This trial is evaluating whether Radiation therapy will improve 2 primary outcomes and 1 secondary outcome in patients with Head Neoplasms. Measurement will happen over the course of CT Simulation to first treatment (about 1 week).
This trial requires 90 total participants across 2 different treatment groups
This trial involves 2 different treatments. Radiation Therapy is the primary treatment being studied. Participants will all receive the same treatment. Some patients will receive a placebo treatment. The treatments being tested are not being studied for commercial purposes.
The current therapies are more efficient than the pre-existing therapies. However, it is too late to say anything about the possibility of cure of the advanced neurogenic metastatic tumor with these available therapies.
Brain tumours are very diverse, and occur mainly in the adult age group. They most commonly occur in children and adolescents with frequency proportional to age. The most frequent type is gliomas (glioblastoma multiforme). Tumours of the pituitary gland are relatively uncommon and occur mainly in adults. The incidence of pituitary tumours increases with age; more and more elderly people are diagnosed with tumours, and the age group of the 30- to 70-year-old age bracket is an important one from a medical point of view. The most common pituitary tumours are adenomas; a minority of adenomas are malignant.
The most popular treatment for head neoplasms, surgery, can be used to manage localized cases. The most popular option, which was used to treat more than 80% of cases, was surgery. However, head neoplasms are often metastatic. Because a surgery is not possible in most cases, it can be used less often to manage metastatic [brain tumor](https://www.withpower.com/clinical-tri[als](https://www.withpower.com/clinical-trials/als)/brain-tumor)s, brain neoplasms with intracranial extension, and other extracranial tumors that extend to the brain. This treatment approach is known as resection or debulking, though more complex therapies such as cranial irradiation may also be offered. Radiation can produce many side effects requiring careful management. Even metastatic cases can sometimes be managed with surgery.
It is estimated that about 45,000 malignant neoplasms of the central nervous system are diagnosed and about 23,000 people die of such diseases in the United States each year.talmoplasms.
Head and neck cancer results from the interplay of genetics and lifestyle risks. Tobacco is the main substance responsible for most cases of head and neck cancer.
The signs and symptoms of head neoplasms arise principally from the growth of the abnormal brain tissue and may be nonspecific signs such as the presence of headache as well as signs that suggest specific pathology such as the presence of one or more focal neurological deficits on neurological examination. However, the presentation of neoplasms may be more specific such as the presence of a mass or focal neurological deterioration.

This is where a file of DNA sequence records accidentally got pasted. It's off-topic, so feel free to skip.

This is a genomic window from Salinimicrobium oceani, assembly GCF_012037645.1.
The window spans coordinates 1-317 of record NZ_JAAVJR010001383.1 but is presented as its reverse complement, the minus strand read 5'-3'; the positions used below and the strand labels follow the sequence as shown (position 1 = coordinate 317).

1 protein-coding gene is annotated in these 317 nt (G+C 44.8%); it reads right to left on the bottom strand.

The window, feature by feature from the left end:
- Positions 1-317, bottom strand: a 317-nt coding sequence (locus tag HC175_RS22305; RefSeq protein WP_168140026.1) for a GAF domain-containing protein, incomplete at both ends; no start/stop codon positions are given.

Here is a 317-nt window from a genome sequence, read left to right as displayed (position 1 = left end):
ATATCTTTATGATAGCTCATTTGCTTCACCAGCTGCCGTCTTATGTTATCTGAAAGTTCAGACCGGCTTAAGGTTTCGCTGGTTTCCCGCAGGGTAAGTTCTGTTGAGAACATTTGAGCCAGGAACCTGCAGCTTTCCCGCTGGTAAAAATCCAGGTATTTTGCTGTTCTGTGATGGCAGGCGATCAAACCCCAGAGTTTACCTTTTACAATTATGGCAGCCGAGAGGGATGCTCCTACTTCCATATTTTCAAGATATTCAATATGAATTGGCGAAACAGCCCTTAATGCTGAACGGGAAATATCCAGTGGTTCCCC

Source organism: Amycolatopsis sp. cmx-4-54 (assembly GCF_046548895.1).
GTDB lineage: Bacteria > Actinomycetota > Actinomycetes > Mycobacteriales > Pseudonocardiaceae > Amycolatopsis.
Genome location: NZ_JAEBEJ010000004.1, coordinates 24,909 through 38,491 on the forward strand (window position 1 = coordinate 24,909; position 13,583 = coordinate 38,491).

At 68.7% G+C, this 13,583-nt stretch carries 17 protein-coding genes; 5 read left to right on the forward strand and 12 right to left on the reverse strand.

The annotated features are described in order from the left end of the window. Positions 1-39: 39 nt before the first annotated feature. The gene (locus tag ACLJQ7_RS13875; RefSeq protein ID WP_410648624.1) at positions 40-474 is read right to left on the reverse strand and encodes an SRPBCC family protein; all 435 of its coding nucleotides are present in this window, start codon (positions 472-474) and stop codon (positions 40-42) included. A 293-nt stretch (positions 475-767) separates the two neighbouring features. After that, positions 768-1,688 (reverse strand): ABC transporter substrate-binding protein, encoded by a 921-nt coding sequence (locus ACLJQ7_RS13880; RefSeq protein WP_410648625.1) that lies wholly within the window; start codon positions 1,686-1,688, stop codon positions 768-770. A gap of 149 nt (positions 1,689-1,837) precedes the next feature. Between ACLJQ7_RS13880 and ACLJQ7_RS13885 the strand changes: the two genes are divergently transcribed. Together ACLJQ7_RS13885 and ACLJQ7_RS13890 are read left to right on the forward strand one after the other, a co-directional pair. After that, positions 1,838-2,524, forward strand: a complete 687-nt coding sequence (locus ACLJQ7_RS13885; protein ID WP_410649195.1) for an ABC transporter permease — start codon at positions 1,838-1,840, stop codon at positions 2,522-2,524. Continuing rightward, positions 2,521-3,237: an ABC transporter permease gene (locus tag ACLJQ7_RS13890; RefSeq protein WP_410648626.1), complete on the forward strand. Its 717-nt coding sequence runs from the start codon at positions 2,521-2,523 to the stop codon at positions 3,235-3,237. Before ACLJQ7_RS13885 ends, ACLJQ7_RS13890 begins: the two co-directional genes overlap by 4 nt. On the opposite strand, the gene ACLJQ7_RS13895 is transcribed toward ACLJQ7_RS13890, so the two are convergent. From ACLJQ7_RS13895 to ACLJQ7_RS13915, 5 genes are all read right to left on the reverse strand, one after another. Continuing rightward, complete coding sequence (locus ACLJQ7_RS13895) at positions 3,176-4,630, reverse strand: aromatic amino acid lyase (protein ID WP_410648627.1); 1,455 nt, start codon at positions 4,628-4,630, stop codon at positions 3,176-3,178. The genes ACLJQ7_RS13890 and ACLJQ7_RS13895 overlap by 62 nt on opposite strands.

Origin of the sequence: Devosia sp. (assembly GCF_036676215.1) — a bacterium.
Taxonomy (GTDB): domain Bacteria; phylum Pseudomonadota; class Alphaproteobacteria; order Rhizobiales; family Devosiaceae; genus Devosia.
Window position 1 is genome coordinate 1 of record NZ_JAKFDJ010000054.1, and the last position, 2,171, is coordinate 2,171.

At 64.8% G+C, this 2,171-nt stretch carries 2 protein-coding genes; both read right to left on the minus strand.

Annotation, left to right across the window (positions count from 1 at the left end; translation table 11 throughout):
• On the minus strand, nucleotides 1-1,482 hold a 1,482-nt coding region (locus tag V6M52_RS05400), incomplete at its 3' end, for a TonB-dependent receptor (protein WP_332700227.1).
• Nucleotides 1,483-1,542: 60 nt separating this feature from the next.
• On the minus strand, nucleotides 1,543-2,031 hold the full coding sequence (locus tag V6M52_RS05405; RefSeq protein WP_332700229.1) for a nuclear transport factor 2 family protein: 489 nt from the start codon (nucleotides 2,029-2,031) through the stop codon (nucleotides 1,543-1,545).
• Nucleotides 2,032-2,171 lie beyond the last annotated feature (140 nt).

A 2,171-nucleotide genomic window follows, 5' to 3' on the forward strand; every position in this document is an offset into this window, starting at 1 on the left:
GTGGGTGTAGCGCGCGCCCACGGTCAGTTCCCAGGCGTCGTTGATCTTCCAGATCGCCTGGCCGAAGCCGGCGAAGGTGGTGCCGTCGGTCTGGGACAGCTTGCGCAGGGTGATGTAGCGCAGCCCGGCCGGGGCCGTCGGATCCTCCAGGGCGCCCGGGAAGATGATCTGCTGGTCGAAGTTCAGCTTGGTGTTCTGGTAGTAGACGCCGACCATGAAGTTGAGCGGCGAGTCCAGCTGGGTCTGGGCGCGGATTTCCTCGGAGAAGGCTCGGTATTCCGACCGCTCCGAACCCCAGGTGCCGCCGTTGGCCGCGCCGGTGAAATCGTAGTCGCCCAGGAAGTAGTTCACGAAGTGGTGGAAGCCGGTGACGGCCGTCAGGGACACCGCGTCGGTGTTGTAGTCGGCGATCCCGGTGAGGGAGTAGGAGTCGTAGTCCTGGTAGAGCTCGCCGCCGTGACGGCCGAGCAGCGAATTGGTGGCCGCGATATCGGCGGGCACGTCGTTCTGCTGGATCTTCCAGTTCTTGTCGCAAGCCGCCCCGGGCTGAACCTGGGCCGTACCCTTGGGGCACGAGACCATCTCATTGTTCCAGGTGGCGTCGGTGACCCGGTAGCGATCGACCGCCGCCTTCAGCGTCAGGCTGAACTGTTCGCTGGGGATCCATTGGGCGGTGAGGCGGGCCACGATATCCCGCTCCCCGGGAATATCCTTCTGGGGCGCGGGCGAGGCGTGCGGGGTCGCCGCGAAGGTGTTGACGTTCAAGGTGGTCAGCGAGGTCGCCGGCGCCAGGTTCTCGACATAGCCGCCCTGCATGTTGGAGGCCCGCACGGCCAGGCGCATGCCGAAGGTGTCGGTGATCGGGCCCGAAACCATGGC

The incidence and rate of CNS tumors in this cohort were much more than that found in other series, although the disease-specific survival was very good (<25%).
New therapies that are being explored in clinical trials can have significant potential in treatment of many types of tumors and thus could bring about a new era for treatment options.
Many metastatic and/or unresectable head and neck cancers are commonly treated with radiotherapy plus chemotherapy. The use of radiation therapy in this setting varies according to the degree of response, the extent of disease, the age of the patient, the performance status of the patient, and the type of chemotherapy used. Although there is no optimal regimen, radiosurgery, stereotactic radiosurgery, and other minimally invasive techniques seem to achieve equivalent and higher local control rates than conventional external beam radiotherapy.
In this large and well-defined population-based case-control study, no overall association was detected between neoplasm occurrence in patients with a family history of [head and neck cancer](https://www.withpower.com/clinical-trials/head-and-neck-cancer) and an increased risk of head-and-neck cancer. Head and neck cancer was associated with familial factors suggesting a role for environmental exposures and modifier genes.
Data from a recent study indicate that overall quality of life is improved by treatment with EBRT in patients with surgically treatable head and neck malignancies, with acceptable side effects.
Radiation therapy commonly involves targets outside of the cranial cavity, as shown by the vast majority of cases. Given the current understanding of radiobiology, which indicates all radiation treatment can cause some damage to normal tissues, it seems the vast majority of cases would not cause significant cancer. However, even with the understanding of radiation-induced injury (described in the Radiobiology subsection), radiotherapy can still be a potentially dangerous treatment. A good analogy for radiation therapy is amputation, which requires sacrificing a full hand in order to remove the offending lesion; this is because amputated tissues do not divide and heal as well as intact tissue.